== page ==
Cardinal loses round in DEA painkiller distribution fight

A federal judge has ruled that the Drug Enforcement Administration can block Cardinal Health from distributing controlled substances from one of its Florida facilities. Earlier this month, the DEA suspended Cardinal’s license after finding that the company – which is one of the nation’s largest distributors of pharmaceuticals – sold excessive amounts of oxycodone to four Florida pharmacies. (The suspension relates only to the company’s license to distribute controlled substances from its Lakeland, Fla. facility, which the DEA claims shipped 50 times as much oxycodone to its top four customers than it has shipped to its other Florida retail customers.)

Cardinal challenged the suspension in federal court, and both the company and the DEA filed documents that give an inside look into how prescription painkillers have flooded the black market.

Cardinal was granted a temporary restraining order blocking the suspension after convincing a different judge that the move would disrupt drug shipments to more than 2,500 pharmacy customers in Florida, Georgia and South Carolina. The company said it has “robust controls and performs careful due diligence,” noting that in the past four years, it has stopped shipping controlled medicines to more than 350 pharmacies it determined posed an unreasonable risk of diversion, including 160 in Florida alone.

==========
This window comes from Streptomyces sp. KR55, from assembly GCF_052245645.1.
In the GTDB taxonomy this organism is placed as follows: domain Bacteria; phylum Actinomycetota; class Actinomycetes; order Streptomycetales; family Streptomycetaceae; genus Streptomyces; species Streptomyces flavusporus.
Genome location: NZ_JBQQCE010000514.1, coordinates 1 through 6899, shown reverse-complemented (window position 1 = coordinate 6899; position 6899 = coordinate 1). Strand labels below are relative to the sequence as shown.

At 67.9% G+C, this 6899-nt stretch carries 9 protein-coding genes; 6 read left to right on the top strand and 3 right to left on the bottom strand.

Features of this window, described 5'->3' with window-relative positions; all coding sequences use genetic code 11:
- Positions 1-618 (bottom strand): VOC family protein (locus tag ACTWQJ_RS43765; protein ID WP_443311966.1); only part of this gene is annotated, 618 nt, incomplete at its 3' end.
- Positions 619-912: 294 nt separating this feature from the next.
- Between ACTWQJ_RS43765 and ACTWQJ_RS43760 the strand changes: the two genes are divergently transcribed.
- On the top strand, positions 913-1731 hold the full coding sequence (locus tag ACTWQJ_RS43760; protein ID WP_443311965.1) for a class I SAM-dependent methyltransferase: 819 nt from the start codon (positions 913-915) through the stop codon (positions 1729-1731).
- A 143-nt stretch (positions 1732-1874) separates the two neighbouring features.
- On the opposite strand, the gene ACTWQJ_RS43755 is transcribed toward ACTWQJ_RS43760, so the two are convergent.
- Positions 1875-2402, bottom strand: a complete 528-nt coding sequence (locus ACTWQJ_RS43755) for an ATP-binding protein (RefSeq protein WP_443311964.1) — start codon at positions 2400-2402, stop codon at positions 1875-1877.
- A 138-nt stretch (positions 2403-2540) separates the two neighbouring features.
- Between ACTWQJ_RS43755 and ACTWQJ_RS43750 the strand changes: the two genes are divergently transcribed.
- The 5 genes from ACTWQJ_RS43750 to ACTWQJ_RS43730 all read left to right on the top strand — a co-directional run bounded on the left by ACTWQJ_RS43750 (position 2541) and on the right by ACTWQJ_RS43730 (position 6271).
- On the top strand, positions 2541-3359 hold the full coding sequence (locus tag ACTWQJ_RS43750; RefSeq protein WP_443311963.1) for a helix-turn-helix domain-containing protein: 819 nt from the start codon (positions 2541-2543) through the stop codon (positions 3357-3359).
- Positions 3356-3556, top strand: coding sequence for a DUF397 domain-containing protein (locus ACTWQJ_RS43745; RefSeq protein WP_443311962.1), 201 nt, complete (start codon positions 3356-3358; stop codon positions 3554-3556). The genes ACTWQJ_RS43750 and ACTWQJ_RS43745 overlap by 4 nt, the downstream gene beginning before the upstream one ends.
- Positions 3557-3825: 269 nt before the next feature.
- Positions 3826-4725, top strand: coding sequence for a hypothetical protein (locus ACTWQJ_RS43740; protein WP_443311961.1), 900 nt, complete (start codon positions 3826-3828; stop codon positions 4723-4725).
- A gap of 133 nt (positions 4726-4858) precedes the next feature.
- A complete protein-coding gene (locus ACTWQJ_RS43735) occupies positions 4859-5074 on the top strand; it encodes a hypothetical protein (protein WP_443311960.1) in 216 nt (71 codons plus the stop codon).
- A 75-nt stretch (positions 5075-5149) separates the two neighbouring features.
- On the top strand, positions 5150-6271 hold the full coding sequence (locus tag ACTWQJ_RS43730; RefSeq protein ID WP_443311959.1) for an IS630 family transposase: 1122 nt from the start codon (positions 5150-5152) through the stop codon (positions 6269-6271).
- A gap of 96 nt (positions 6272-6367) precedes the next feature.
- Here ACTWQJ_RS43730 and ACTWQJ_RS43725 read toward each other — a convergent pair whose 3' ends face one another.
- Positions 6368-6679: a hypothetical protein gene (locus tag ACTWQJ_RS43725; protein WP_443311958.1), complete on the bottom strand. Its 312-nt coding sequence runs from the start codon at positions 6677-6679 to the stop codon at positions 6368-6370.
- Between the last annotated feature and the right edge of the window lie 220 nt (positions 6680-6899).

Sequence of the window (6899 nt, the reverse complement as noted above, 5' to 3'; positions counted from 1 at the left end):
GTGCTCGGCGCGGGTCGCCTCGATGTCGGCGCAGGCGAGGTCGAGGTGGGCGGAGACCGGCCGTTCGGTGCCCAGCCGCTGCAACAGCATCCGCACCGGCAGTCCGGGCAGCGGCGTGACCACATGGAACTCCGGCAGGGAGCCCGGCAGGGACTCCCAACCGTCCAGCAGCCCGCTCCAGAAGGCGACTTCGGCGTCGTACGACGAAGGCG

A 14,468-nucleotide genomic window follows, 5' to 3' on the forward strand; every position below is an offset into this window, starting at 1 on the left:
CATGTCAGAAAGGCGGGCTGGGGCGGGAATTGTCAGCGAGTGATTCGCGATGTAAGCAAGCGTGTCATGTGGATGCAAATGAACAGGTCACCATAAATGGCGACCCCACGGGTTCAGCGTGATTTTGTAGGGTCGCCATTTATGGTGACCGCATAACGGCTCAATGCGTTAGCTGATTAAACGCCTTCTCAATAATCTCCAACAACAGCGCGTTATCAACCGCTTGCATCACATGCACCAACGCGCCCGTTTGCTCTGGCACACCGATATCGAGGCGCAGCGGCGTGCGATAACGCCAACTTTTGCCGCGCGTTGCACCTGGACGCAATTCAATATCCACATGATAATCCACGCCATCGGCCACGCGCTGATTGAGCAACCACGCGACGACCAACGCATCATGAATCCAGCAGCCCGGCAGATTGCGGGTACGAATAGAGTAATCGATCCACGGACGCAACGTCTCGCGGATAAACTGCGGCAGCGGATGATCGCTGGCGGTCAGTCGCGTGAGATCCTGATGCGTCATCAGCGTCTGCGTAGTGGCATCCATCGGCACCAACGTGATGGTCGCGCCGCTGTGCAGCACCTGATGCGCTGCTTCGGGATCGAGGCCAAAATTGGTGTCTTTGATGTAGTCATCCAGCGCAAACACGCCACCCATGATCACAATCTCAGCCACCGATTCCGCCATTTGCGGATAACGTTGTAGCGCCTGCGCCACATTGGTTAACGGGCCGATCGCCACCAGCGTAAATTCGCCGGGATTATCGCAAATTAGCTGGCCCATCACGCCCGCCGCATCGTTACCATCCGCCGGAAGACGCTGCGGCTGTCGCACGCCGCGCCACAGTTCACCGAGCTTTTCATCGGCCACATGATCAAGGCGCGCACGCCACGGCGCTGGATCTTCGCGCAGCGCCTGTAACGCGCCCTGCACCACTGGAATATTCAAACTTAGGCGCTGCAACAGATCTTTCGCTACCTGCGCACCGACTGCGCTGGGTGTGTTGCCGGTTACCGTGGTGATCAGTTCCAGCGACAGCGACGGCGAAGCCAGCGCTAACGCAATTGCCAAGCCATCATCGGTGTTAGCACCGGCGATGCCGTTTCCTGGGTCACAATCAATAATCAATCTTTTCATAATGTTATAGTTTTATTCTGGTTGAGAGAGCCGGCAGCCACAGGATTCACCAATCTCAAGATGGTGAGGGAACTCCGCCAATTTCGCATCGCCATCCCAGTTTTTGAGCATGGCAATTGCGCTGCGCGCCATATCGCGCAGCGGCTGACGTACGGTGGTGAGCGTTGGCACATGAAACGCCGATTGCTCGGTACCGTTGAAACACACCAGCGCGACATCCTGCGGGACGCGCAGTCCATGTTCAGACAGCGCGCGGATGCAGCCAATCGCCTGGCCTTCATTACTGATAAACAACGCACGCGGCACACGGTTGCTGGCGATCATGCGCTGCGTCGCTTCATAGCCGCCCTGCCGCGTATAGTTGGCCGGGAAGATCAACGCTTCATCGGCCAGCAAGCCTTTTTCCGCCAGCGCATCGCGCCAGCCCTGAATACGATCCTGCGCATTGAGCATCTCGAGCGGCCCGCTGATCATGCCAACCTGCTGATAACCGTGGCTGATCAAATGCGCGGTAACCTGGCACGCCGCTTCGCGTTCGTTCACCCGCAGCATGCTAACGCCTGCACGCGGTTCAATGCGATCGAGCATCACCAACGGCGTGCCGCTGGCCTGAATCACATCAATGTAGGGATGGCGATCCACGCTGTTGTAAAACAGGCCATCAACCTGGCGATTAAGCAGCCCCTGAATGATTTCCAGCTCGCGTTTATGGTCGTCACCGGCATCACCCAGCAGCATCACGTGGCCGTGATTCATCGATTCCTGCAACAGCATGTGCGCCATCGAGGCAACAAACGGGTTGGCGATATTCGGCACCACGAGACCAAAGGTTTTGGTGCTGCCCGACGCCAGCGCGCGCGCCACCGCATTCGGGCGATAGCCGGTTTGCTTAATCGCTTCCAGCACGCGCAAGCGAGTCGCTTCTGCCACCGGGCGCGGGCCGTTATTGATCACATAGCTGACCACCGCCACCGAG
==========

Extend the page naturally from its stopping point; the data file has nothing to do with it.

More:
But during a hearing Wednesday, U.S. District Judge Reggie Walton dissolved the temporary restraining order. Cardinal plans to appeal the ruling, saying it has spent millions of dollars to fight prescription drug diversion.

“We have genuine respect for the work of the DEA, but effectively addressing prescription drug abuse requires a very different approach than does the war on illicit drugs,” the company said in a statement. “We want to be part of a new, more effective solution to stop prescription drug abuse, without disrupting legitimate use.”

About Erin Marie Daly

I’m a freelance journalist based in San Francisco. My current project is a book on prescription drug and heroin addiction that will be published in August 2014 by Counterpoint Press.
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